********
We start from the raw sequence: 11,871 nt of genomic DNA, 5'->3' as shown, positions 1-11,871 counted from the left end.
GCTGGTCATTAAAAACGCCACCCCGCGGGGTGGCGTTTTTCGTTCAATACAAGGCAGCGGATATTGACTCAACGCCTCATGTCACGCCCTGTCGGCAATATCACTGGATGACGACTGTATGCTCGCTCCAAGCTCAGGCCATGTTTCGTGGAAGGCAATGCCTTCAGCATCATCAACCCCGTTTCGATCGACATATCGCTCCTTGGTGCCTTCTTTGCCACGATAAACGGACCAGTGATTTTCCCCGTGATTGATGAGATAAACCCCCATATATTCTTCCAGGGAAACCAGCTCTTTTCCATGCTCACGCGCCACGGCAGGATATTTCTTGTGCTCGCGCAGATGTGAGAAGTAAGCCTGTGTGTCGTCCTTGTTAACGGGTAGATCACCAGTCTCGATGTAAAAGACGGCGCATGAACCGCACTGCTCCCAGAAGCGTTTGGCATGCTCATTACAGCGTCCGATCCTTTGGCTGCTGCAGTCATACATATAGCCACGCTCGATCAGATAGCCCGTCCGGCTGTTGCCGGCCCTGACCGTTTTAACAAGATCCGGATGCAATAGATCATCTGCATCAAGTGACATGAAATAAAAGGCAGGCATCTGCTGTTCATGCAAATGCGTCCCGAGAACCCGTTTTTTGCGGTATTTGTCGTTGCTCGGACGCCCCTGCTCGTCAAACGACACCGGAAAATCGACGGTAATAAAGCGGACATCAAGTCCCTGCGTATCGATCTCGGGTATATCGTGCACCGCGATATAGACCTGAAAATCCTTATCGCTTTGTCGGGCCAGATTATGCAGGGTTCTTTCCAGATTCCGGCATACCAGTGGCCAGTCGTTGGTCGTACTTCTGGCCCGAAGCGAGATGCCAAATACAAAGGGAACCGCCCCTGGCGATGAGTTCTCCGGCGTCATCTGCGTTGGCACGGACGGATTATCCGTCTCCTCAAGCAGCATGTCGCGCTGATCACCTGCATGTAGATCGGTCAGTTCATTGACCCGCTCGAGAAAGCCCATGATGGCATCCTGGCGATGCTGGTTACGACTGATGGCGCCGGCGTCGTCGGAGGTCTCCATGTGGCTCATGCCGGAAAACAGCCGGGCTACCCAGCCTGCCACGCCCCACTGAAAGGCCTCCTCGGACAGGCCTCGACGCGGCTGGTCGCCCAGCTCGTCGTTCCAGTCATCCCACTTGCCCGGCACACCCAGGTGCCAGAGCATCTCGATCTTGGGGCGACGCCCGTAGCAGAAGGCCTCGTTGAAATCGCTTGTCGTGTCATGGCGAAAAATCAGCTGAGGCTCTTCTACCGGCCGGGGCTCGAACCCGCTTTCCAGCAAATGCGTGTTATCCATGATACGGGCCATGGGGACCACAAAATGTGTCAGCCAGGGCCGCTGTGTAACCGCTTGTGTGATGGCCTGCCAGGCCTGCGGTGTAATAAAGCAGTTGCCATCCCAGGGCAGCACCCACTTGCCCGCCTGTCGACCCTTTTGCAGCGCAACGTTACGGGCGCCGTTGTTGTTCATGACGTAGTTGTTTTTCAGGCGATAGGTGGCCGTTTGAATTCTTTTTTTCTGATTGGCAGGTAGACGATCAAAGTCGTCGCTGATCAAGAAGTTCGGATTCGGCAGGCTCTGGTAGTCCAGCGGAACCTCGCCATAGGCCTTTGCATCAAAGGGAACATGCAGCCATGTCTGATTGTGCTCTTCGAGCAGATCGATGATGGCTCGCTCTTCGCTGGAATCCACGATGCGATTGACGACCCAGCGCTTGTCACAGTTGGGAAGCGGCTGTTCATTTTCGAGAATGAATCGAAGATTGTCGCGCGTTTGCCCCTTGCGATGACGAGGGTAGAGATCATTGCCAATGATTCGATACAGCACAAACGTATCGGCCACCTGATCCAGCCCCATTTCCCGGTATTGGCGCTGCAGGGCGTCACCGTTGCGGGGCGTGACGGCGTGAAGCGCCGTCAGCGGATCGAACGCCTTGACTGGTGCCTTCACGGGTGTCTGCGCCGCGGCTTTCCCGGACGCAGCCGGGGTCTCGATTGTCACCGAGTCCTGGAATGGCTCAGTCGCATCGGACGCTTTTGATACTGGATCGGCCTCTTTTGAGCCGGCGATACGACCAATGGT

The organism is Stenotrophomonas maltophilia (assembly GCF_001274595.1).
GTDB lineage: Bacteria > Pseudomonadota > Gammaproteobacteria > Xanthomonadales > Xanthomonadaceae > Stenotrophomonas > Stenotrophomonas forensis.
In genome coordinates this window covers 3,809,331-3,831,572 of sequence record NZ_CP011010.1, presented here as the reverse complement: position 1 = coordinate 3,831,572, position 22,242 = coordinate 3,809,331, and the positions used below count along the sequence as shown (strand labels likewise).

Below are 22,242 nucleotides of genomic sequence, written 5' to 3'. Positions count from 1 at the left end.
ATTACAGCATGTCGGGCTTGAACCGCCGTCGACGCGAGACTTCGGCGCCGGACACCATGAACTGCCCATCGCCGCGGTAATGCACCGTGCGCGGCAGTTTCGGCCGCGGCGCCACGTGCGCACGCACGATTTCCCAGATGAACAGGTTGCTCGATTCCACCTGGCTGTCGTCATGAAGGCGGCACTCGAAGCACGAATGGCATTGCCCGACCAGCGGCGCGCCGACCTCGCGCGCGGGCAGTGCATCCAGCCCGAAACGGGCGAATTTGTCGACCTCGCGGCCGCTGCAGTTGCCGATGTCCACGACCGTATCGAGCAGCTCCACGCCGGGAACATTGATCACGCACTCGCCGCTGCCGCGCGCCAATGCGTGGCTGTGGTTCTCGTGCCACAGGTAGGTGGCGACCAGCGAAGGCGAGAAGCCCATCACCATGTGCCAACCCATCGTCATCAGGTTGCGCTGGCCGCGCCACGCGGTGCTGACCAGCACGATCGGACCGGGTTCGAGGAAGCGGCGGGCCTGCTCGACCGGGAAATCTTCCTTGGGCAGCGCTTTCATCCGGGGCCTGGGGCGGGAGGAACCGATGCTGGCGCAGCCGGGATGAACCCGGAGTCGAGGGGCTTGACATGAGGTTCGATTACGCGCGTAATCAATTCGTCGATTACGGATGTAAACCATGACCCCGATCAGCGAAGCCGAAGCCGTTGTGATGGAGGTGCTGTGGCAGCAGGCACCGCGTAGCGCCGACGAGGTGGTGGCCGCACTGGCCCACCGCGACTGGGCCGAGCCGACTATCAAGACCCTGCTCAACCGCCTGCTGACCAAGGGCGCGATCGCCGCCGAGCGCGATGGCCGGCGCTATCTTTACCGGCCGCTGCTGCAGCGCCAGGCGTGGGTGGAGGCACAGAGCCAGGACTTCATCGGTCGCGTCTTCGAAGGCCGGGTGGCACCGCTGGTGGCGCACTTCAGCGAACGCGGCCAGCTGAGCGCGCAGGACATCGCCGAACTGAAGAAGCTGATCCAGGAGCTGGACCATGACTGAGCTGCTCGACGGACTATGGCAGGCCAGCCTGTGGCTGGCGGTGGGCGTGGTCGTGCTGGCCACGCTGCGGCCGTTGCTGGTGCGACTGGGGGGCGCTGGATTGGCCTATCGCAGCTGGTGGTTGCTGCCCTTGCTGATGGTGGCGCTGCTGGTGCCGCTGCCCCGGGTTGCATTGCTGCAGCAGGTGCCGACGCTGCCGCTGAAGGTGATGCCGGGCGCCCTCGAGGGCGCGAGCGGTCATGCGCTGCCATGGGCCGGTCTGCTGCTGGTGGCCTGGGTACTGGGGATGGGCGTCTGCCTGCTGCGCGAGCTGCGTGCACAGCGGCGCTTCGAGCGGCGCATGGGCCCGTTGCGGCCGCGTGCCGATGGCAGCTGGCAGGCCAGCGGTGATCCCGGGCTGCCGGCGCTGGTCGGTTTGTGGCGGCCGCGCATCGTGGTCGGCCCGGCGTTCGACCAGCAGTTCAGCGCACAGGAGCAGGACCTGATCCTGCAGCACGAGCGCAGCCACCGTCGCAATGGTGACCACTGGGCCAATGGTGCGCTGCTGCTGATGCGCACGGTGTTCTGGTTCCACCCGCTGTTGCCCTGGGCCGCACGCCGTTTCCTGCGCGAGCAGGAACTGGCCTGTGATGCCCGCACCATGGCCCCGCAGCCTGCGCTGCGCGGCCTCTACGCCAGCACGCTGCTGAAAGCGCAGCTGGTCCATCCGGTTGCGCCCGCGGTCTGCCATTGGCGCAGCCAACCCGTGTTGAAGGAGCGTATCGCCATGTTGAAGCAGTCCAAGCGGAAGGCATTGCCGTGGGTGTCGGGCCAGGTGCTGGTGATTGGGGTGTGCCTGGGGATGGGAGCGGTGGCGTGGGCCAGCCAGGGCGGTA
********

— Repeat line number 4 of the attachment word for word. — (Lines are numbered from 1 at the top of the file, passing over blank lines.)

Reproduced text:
GTDB lineage: Bacteria > Pseudomonadota > Gammaproteobacteria > Xanthomonadales > Xanthomonadaceae > Stenotrophomonas > Stenotrophomonas forensis.